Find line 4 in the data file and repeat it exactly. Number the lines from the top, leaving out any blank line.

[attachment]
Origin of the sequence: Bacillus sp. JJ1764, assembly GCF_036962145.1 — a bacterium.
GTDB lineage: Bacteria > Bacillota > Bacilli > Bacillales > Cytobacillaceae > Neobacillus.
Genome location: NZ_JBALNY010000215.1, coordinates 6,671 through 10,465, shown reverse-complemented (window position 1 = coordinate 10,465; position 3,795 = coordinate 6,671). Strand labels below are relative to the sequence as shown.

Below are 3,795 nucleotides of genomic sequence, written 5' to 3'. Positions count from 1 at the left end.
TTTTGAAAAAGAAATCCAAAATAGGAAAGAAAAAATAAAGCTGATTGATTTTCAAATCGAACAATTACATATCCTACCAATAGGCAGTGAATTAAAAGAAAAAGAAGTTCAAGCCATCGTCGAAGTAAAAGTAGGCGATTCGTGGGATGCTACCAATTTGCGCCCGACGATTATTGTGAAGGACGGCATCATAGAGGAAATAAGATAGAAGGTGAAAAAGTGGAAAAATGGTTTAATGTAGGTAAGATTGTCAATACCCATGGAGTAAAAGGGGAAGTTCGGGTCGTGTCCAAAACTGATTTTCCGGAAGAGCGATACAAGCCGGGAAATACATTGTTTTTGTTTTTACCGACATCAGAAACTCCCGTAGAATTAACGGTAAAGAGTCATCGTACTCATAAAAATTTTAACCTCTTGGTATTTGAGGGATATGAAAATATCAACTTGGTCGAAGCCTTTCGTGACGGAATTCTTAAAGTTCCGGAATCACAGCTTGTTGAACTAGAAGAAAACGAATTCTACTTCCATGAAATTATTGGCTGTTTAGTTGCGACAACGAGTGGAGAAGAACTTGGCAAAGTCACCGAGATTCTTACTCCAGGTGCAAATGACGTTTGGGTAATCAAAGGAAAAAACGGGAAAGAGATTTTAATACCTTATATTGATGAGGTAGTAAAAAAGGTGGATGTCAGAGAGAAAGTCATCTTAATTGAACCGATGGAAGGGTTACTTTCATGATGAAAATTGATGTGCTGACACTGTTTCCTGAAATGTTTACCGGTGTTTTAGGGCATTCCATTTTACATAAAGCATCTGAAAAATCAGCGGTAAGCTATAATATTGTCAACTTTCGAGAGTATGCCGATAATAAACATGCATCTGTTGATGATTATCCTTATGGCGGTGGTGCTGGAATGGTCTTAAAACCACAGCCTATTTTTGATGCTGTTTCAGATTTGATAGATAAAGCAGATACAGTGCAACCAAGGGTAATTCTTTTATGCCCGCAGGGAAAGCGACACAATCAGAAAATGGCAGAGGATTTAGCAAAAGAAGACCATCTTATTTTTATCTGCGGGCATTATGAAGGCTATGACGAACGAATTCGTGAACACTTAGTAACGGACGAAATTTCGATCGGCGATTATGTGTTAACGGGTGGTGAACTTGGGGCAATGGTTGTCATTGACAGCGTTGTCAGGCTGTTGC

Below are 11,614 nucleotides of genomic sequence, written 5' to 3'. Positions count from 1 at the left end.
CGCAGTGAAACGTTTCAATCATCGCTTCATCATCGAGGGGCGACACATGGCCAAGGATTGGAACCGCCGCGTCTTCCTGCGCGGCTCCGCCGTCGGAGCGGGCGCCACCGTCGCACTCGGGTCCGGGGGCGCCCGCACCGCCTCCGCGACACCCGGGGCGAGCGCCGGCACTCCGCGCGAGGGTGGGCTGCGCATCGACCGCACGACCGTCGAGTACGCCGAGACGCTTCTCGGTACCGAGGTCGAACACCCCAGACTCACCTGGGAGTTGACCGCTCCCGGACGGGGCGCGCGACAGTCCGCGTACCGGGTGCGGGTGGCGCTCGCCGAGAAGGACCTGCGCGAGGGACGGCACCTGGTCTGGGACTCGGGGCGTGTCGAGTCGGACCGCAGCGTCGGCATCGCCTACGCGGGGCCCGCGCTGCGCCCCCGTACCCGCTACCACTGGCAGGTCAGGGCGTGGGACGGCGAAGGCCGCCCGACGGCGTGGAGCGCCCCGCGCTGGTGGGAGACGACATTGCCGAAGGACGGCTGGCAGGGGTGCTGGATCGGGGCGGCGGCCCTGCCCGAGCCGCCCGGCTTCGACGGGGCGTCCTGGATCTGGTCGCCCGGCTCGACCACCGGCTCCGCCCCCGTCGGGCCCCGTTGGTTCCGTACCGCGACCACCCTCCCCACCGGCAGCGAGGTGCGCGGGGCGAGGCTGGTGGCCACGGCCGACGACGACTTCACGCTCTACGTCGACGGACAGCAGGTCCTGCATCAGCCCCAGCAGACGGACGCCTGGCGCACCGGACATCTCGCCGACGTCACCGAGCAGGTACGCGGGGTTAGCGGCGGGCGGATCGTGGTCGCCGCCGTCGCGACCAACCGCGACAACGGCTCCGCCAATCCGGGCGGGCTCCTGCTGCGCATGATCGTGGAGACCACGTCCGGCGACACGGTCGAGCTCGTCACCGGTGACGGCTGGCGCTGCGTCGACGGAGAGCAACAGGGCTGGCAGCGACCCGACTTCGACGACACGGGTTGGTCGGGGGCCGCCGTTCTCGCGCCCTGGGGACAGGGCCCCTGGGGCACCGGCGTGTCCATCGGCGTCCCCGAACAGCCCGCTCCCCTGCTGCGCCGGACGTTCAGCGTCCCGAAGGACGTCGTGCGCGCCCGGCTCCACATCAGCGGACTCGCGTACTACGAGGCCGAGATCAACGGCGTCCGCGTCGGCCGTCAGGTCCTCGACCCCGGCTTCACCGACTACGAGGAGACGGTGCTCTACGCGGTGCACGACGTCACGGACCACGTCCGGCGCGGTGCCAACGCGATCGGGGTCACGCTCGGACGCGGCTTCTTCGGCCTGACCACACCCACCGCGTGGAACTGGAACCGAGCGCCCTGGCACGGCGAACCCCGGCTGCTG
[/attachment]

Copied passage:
Below are 3,795 nucleotides of genomic sequence, written 5' to 3'. Positions count from 1 at the left end.